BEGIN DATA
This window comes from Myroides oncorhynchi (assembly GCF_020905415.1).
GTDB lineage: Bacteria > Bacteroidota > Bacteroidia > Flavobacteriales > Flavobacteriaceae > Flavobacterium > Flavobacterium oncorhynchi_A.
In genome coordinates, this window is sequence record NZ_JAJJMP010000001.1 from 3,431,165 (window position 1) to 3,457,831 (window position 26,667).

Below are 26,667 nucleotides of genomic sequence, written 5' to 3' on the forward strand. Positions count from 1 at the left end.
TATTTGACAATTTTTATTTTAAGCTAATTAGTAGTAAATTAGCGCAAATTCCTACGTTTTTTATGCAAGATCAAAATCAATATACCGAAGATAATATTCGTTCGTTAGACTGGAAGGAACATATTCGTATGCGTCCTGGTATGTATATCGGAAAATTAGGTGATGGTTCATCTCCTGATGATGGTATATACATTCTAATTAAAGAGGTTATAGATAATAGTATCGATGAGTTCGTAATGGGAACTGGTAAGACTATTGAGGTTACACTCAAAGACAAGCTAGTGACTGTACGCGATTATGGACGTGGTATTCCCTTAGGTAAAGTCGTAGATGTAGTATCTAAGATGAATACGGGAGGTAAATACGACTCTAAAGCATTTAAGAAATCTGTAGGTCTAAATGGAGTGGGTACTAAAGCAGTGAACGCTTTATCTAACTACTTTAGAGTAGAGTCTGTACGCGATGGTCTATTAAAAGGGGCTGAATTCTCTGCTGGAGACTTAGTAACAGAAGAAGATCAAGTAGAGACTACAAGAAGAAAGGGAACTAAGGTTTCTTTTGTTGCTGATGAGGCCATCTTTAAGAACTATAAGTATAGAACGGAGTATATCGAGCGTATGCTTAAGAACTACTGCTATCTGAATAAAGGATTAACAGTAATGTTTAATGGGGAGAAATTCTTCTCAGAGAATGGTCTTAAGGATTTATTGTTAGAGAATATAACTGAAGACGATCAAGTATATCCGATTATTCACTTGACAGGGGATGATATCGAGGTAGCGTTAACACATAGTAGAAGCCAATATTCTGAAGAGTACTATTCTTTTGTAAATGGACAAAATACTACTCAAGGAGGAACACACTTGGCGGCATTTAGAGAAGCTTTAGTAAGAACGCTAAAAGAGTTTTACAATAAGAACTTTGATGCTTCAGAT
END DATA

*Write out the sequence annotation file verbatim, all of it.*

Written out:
This window comes from Myroides oncorhynchi (assembly GCF_020905415.1).
GTDB lineage: Bacteria > Bacteroidota > Bacteroidia > Flavobacteriales > Flavobacteriaceae > Flavobacterium > Flavobacterium oncorhynchi_A.
In genome coordinates, this window is sequence record NZ_JAJJMP010000001.1 from 3,431,165 (window position 1) to 3,457,831 (window position 26,667).

Below are 26,667 nucleotides of genomic sequence, written 5' to 3' on the forward strand. Positions count from 1 at the left end.
TATTTGACAATTTTTATTTTAAGCTAATTAGTAGTAAATTAGCGCAAATTCCTACGTTTTTTATGCAAGATCAAAATCAATATACCGAAGATAATATTCGTTCGTTAGACTGGAAGGAACATATTCGTATGCGTCCTGGTATGTATATCGGAAAATTAGGTGATGGTTCATCTCCTGATGATGGTATATACATTCTAATTAAAGAGGTTATAGATAATAGTATCGATGAGTTCGTAATGGGAACTGGTAAGACTATTGAGGTTACACTCAAAGACAAGCTAGTGACTGTACGCGATTATGGACGTGGTATTCCCTTAGGTAAAGTCGTAGATGTAGTATCTAAGATGAATACGGGAGGTAAATACGACTCTAAAGCATTTAAGAAATCTGTAGGTCTAAATGGAGTGGGTACTAAAGCAGTGAACGCTTTATCTAACTACTTTAGAGTAGAGTCTGTACGCGATGGTCTATTAAAAGGGGCTGAATTCTCTGCTGGAGACTTAGTAACAGAAGAAGATCAAGTAGAGACTACAAGAAGAAAGGGAACTAAGGTTTCTTTTGTTGCTGATGAGGCCATCTTTAAGAACTATAAGTATAGAACGGAGTATATCGAGCGTATGCTTAAGAACTACTGCTATCTGAATAAAGGATTAACAGTAATGTTTAATGGGGAGAAATTCTTCTCAGAGAATGGTCTTAAGGATTTATTGTTAGAGAATATAACTGAAGACGATCAAGTATATCCGATTATTCACTTGACAGGGGATGATATCGAGGTAGCGTTAACACATAGTAGAAGCCAATATTCTGAAGAGTACTATTCTTTTGTAAATGGACAAAATACTACTCAAGGAGGAACACACTTGGCGGCATTTAGAGAAGCTTTAGTAAGAACGCTAAAAGAGTTTTACAATAAGAACTTTGATGCTTCAGAT